From Our 2012 Archives
High Heels Can Bring on Ingrown Toenails
Latest Womens Health News
TUESDAY, March 6 (HealthDay News) -- High heels and other snug-fitting or pointed shoes are a leading cause of ingrown toenails, according to podiatrists.
By putting constant pressure on the toes, the big toenails can grow into the skin and cause an infection, the experts at Loyola University Health System said, yet many women are unwilling to trade in their heels for more practical shoes.
"Ingrown toenails can be painful, but many women are willing to cope with the discomfort in order to continue wearing their high heels," Rodney Stuck, a professor of podiatry medicine, said in a university news release. "However, more serious complications can arise and cause permanent damage to the toenails, if they are left untreated."
Stuck advised women who wear heels to take the following steps to prevent ingrown toenails:
If a toe becomes painful, swollen or has a discharge, it is likely infected and needs to be treated by a podiatrist, the experts said. If the condition resists treatment, the toenail can be removed.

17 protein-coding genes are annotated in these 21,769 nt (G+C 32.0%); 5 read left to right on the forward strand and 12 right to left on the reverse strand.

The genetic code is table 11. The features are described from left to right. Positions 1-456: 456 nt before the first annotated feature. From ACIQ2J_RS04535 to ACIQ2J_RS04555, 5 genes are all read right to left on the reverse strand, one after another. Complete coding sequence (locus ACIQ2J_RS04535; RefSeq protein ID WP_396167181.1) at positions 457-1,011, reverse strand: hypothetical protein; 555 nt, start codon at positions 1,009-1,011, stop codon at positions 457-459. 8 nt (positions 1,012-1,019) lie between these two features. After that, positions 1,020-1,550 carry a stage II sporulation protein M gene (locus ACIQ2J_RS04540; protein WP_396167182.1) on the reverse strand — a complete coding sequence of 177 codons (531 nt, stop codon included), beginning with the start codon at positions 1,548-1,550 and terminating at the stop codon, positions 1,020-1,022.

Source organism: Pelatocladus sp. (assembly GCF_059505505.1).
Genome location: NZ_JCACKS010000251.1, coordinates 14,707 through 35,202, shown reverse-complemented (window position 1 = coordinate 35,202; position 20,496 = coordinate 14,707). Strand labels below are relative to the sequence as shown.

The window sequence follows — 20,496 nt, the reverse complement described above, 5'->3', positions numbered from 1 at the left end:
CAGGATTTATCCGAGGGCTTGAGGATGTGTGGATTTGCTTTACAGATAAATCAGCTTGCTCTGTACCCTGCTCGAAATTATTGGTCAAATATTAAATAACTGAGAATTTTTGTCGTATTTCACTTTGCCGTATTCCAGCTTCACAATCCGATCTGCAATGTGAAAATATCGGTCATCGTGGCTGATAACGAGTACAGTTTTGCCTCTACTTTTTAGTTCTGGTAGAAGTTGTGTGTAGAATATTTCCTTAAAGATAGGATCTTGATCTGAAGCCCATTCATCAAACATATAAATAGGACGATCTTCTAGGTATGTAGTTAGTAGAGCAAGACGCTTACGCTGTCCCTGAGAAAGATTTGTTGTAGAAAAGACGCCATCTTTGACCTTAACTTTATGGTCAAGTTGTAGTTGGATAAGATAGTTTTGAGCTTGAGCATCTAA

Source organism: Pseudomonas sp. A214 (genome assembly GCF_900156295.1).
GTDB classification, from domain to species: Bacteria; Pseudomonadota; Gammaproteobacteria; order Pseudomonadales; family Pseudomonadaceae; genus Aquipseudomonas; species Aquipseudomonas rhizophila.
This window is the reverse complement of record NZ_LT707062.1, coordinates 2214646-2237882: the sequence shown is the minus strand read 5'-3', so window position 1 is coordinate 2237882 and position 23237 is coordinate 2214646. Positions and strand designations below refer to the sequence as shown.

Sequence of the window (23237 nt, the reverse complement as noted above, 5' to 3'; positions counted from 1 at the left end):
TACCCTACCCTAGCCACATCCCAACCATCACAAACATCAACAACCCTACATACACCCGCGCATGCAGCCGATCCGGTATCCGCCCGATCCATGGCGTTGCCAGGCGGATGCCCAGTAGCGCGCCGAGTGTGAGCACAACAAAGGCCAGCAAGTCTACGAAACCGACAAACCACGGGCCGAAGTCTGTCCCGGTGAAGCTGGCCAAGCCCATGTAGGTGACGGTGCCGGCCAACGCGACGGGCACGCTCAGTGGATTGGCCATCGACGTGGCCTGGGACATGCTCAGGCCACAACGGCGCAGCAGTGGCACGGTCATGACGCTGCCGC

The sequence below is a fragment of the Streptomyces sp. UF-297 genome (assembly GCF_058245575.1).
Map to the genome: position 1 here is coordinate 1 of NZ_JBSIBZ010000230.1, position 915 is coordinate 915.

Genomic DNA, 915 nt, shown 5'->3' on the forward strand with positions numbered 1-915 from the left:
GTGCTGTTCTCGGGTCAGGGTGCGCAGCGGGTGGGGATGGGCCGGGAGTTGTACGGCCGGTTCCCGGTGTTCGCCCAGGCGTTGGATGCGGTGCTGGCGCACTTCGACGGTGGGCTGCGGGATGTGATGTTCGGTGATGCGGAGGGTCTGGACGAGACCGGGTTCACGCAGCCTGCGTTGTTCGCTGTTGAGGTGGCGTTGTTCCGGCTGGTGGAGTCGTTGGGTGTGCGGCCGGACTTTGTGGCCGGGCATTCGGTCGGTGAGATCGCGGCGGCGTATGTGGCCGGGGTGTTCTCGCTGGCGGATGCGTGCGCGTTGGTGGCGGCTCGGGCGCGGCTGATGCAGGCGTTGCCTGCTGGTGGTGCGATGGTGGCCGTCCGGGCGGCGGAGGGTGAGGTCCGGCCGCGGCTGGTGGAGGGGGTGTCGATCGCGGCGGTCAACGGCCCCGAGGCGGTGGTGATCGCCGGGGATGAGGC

Stuck pointed out that people with diabetes must be particularly careful about ingrown toenails. Because they may have poor circulation, healing can be more difficult. Diabetics may also experience nerve damage in their feet, which could cause numbness.
"If diabetic women do not feel discomfort, they may neglect to treat the ingrown toenails until it is too late," Stuck explained. "If ignored, this condition, which is easily treatable, can lead to an amputation."
-- Mary Elizabeth Dallas
Copyright © 2012 HealthDay. All rights reserved.
SOURCE: Loyola University Health System, news release, Feb. 24, 2012
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